Honeywell opens cybersecurity lab

April 6, 2015
The new Honeywell Industrial Cyber Security Lab in Macon, Georgia can simulate your control and IT infrastructure to quantify risk and demonstrate ways to mitigate it.
About the Author
Paul Studebaker is chief editor of Control. He earned a master's degree in metallurgical engineering and gathered 12 years experience in manufacturing before becoming an award-winning writer and editor for publications including Control and Plant Services.Honeywell Process Solutions has opened a new Industrial Cyber Security Lab to advance its development and testing of new technologies and software to defend industrial facilities and operations such as refineries and manufacturing plants from cyber attacks.

The new Honeywell Industrial Cyber Security Lab in Duluth, Georgia, includes a model of a complete process control network that Honeywell cybersecurity experts will leverage for proprietary research, hands-on training, and to develop, test and certify industrial cybersecurity solutions. This lab will help accelerate development time of new cyber protection technologies and speed availability to customers.

The laboratory is equipped to support simulations of industrial control applications and their associated IT infrastructure so cyber threats and vulnerabilities can be safely explored and mitigation technologies demonstrated without exposing a running plant. "Solutions development and testing leverages commercial cybersecurity technologies but need development before they can be applied to control systems," said Mike Spear, global operations manager, industrial cybersecurity, Honeywell Lifecycle Solutions & Services. "You can't simulate attacks on a running plant without risking shutdowns. Here, we can place a customer's system in a controlled environment and test its vulnerabilities."

Through demonstrations, plant and company managers and IT professionals can see how real-time security works on the control system in an industrial environment. Cyber threats are constantly evolving, and so must the solutions to respond. "In the lab, we can perform tests where in the industrial environment, real harm could result," said Eric Knapp, director of technology and solutions, industrial cybersecurity, Honeywell Lifecycle Solutions & Services.

The lab is prepared to demonstrate the full range of Honeywell hardware and software cybersecurity technologies on simulated systems extending from Level 2 (control) to level 4 (business systems), including an increasing selection of non-Honeywell hardware and software. Visitors can see the vulnerabilities of their systems and choose solutions based on their "appetite for risk," said Spear. "Customers must understand where they are—their current status—to understand the gap between their status and their appetite."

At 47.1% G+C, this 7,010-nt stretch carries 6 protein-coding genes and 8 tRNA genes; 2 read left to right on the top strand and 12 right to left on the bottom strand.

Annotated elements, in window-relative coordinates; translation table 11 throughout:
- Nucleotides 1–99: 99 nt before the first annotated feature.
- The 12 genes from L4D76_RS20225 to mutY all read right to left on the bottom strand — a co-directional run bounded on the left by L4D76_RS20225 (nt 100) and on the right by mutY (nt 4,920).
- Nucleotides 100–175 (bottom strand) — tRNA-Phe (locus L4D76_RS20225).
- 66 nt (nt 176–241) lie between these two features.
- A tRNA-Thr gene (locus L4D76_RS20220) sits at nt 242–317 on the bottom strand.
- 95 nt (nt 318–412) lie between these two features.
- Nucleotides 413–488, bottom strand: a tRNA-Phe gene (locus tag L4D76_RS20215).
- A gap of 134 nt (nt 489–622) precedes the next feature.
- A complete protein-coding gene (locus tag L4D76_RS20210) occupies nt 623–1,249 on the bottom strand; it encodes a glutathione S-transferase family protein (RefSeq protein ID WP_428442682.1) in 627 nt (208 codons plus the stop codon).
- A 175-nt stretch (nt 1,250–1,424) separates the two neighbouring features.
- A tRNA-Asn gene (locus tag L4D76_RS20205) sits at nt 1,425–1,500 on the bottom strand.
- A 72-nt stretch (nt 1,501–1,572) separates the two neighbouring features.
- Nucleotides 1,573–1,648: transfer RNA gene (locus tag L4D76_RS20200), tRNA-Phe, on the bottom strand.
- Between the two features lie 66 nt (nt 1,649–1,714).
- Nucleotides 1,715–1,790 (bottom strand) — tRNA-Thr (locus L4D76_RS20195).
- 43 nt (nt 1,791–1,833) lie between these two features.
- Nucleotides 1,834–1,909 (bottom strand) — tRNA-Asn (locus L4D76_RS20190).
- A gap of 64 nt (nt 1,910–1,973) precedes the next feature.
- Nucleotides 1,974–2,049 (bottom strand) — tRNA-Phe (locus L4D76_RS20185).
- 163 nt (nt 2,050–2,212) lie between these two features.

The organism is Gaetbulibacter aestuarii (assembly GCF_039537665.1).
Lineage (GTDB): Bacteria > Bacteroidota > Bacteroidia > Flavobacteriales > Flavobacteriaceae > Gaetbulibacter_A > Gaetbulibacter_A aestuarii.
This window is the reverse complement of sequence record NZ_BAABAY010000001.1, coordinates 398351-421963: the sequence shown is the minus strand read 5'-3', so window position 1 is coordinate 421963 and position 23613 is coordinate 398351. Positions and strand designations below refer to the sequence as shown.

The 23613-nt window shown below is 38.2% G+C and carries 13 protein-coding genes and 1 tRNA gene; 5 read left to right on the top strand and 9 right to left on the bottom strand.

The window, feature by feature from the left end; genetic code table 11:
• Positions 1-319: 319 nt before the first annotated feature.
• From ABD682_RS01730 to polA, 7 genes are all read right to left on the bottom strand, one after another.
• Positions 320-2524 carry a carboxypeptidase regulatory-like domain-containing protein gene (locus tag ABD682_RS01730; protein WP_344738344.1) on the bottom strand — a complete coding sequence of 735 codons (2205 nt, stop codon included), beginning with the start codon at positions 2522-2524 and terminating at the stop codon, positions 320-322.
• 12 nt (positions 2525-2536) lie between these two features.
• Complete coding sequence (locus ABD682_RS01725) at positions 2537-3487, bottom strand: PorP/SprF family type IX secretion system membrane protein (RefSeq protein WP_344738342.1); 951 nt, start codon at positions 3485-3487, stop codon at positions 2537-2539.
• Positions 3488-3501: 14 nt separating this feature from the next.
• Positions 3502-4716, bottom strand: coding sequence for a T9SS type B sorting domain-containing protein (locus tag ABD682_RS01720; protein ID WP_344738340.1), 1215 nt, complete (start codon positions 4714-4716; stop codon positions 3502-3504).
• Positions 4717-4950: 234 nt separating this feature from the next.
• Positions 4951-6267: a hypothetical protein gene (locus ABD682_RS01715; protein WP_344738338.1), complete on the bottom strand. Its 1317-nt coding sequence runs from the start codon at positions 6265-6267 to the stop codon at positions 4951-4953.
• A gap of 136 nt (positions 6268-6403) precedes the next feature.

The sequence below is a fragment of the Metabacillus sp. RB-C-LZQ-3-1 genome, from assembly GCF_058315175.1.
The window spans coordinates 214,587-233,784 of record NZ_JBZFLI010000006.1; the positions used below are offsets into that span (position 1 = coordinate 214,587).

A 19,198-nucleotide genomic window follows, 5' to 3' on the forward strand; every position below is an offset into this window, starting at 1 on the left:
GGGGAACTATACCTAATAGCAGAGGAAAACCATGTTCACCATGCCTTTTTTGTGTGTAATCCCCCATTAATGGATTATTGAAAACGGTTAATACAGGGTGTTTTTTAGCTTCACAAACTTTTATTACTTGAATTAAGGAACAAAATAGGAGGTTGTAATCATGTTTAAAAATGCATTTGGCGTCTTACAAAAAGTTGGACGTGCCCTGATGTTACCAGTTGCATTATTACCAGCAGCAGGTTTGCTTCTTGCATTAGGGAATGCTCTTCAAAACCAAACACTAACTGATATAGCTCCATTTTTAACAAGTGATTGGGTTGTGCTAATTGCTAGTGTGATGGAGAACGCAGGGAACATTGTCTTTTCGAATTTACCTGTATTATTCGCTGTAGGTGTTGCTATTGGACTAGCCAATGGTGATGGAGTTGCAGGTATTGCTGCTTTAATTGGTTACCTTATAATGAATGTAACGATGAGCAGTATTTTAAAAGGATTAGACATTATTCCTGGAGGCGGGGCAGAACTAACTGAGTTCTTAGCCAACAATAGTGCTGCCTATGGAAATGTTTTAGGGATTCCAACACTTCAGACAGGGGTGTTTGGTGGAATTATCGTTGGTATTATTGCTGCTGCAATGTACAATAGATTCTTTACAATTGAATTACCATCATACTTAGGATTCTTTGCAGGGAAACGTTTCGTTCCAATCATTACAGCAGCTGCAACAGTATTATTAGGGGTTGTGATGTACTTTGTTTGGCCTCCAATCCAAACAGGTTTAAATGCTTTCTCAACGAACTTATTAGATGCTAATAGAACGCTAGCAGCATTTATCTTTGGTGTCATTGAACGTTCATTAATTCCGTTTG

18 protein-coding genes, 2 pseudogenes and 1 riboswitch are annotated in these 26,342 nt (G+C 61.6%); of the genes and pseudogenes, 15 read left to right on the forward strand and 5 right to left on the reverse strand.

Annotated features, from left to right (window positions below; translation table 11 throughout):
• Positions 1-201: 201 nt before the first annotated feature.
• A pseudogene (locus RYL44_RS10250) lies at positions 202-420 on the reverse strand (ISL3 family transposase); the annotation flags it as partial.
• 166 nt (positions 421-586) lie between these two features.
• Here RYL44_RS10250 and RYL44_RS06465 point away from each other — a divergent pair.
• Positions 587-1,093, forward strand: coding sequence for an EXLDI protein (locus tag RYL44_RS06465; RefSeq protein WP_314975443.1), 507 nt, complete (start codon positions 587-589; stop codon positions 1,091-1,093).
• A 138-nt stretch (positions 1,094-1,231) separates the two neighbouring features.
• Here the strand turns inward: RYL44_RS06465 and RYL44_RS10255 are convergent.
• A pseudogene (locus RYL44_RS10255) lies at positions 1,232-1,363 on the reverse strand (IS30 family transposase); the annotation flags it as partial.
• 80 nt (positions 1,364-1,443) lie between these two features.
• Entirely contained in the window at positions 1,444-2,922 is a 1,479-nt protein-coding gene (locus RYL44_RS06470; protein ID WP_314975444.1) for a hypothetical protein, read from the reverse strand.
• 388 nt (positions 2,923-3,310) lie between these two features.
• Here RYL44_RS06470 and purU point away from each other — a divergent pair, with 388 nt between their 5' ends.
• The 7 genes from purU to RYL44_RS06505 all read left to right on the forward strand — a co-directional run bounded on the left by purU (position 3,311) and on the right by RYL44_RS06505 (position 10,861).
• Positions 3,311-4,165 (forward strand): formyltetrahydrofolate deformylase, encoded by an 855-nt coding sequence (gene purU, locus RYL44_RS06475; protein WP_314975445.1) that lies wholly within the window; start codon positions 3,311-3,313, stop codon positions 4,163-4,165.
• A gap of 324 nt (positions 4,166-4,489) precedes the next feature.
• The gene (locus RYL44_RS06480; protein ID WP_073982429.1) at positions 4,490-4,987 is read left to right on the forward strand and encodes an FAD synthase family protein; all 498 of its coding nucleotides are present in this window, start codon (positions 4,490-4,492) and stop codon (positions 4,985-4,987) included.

According to the U.S. Department of Homeland Security's Industrial Control Systems Cyber Emergency Response Team (ICS-CERT), reported cyber incidents on industrial targets in 2014 continue to increase and are up more than 25% since 2011. ICS-CERT's latest report also said that in 40% of reported incidents, experts did not know how hackers intruded the system because of a lack of detection and monitoring capabilities. Similar concerns were reflected in a global survey on cybersecurity conducted by Ipsos Public Affairs in September 2014 on behalf of Honeywell. In that survey, more than 75% of respondents from 10 countries said they were fearful that cyber criminals could disrupt major sectors of the economy, and identified the oil and gas, chemicals and power industries as particularly vulnerable.

For more than a decade, Honeywell has developed and provided proprietary cyber protection software and technology for its leading process automation solutions, including Experion process controls, which are used at hundreds of industrial sites such as refineries, chemical plants, gas processing units, power plants, mines and mills around the world. During that time, the Honeywell Industrial Cyber Security group has delivered more than 1,000 industrial cybersecurity projects globally.

"We have a successful history of providing cyber defense solutions for our industrial customers and this new cyber lab expands our capabilities," said Jeff Zindel, global business leader for Cyber Security, HPS. "We will be able to validate new solutions faster in a variety of scenarios and increase our customers' defenses against the growing threat of cyber attacks."

In addition to its new lab, Honeywell's Industrial Cyber Security group has also added a number of cybersecurity experts to increase the bench strength of its development and business teams.

"Many of our customers have come to us looking for cybersecurity solutions to defend their industrial facilities, operations and people from damage, disruption and misuse," said Zindel. "They understand the very real threat that is out there, and they want to be more proactive in guarding against it. Honeywell is building on its leading industrial cybersecurity expertise and experience with this new research and development lab as well as adding highly-regarded cybersecurity experts around the globe to support our customers' growing needs."

For more information about Honeywell's industrial cybersecurity solutions, please visit